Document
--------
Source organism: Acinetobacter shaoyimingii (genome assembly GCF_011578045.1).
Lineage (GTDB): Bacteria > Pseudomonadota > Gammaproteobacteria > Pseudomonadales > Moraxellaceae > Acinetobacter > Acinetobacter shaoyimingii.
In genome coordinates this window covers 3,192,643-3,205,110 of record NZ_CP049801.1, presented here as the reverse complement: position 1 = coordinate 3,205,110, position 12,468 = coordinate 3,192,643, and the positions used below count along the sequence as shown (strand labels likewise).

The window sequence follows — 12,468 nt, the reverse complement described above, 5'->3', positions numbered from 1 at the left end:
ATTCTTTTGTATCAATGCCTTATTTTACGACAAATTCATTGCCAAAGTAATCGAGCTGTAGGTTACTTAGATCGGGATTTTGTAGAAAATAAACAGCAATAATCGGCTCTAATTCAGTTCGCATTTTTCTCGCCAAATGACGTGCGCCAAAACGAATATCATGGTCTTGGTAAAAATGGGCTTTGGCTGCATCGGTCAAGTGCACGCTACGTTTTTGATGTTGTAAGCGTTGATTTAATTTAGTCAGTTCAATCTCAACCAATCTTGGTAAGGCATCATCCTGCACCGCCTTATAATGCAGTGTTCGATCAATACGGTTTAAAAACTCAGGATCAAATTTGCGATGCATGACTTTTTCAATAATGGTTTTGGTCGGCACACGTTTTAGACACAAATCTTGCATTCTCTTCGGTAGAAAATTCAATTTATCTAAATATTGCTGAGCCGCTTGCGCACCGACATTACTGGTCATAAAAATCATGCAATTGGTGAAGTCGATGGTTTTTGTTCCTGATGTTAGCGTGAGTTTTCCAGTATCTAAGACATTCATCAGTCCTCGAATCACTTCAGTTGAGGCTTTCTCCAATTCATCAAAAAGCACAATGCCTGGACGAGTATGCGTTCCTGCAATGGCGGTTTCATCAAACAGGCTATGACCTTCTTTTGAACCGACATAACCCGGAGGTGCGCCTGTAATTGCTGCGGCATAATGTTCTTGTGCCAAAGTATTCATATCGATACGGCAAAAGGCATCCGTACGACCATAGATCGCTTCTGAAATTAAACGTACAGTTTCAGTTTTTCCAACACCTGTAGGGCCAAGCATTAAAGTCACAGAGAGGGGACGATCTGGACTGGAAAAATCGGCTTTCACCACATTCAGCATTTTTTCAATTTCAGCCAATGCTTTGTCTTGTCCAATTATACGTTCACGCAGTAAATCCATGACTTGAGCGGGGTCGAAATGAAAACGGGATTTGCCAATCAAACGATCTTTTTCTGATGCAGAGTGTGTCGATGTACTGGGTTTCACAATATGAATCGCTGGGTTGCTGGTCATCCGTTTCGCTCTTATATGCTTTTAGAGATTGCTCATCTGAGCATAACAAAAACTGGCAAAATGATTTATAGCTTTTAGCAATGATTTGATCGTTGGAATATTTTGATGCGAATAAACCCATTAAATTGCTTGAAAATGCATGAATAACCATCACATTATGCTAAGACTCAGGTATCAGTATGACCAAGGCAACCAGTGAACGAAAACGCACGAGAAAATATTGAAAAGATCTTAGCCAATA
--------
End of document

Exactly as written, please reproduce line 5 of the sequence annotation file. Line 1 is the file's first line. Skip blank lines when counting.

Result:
ATTCTTTTGTATCAATGCCTTATTTTACGACAAATTCATTGCCAAAGTAATCGAGCTGTAGGTTACTTAGATCGGGATTTTGTAGAAAATAAACAGCAATAATCGGCTCTAATTCAGTTCGCATTTTTCTCGCCAAATGACGTGCGCCAAAACGAATATCATGGTCTTGGTAAAAATGGGCTTTGGCTGCATCGGTCAAGTGCACGCTACGTTTTTGATGTTGTAAGCGTTGATTTAATTTAGTCAGTTCAATCTCAACCAATCTTGGTAAGGCATCATCCTGCACCGCCTTATAATGCAGTGTTCGATCAATACGGTTTAAAAACTCAGGATCAAATTTGCGATGCATGACTTTTTCAATAATGGTTTTGGTCGGCACACGTTTTAGACACAAATCTTGCATTCTCTTCGGTAGAAAATTCAATTTATCTAAATATTGCTGAGCCGCTTGCGCACCGACATTACTGGTCATAAAAATCATGCAATTGGTGAAGTCGATGGTTTTTGTTCCTGATGTTAGCGTGAGTTTTCCAGTATCTAAGACATTCATCAGTCCTCGAATCACTTCAGTTGAGGCTTTCTCCAATTCATCAAAAAGCACAATGCCTGGACGAGTATGCGTTCCTGCAATGGCGGTTTCATCAAACAGGCTATGACCTTCTTTTGAACCGACATAACCCGGAGGTGCGCCTGTAATTGCTGCGGCATAATGTTCTTGTGCCAAAGTATTCATATCGATACGGCAAAAGGCATCCGTACGACCATAGATCGCTTCTGAAATTAAACGTACAGTTTCAGTTTTTCCAACACCTGTAGGGCCAAGCATTAAAGTCACAGAGAGGGGACGATCTGGACTGGAAAAATCGGCTTTCACCACATTCAGCATTTTTTCAATTTCAGCCAATGCTTTGTCTTGTCCAATTATACGTTCACGCAGTAAATCCATGACTTGAGCGGGGTCGAAATGAAAACGGGATTTGCCAATCAAACGATCTTTTTCTGATGCAGAGTGTGTCGATGTACTGGGTTTCACAATATGAATCGCTGGGTTGCTGGTCATCCGTTTCGCTCTTATATGCTTTTAGAGATTGCTCATCTGAGCATAACAAAAACTGGCAAAATGATTTATAGCTTTTAGCAATGATTTGATCGTTGGAATATTTTGATGCGAATAAACCCATTAAATTGCTTGAAAATGCATGAATAACCATCACATTATGCTAAGACTCAGGTATCAGTATGACCAAGGCAACCAGTGAACGAAAACGCACGAGAAAATATTGAAAAGATCTTAGCCAATA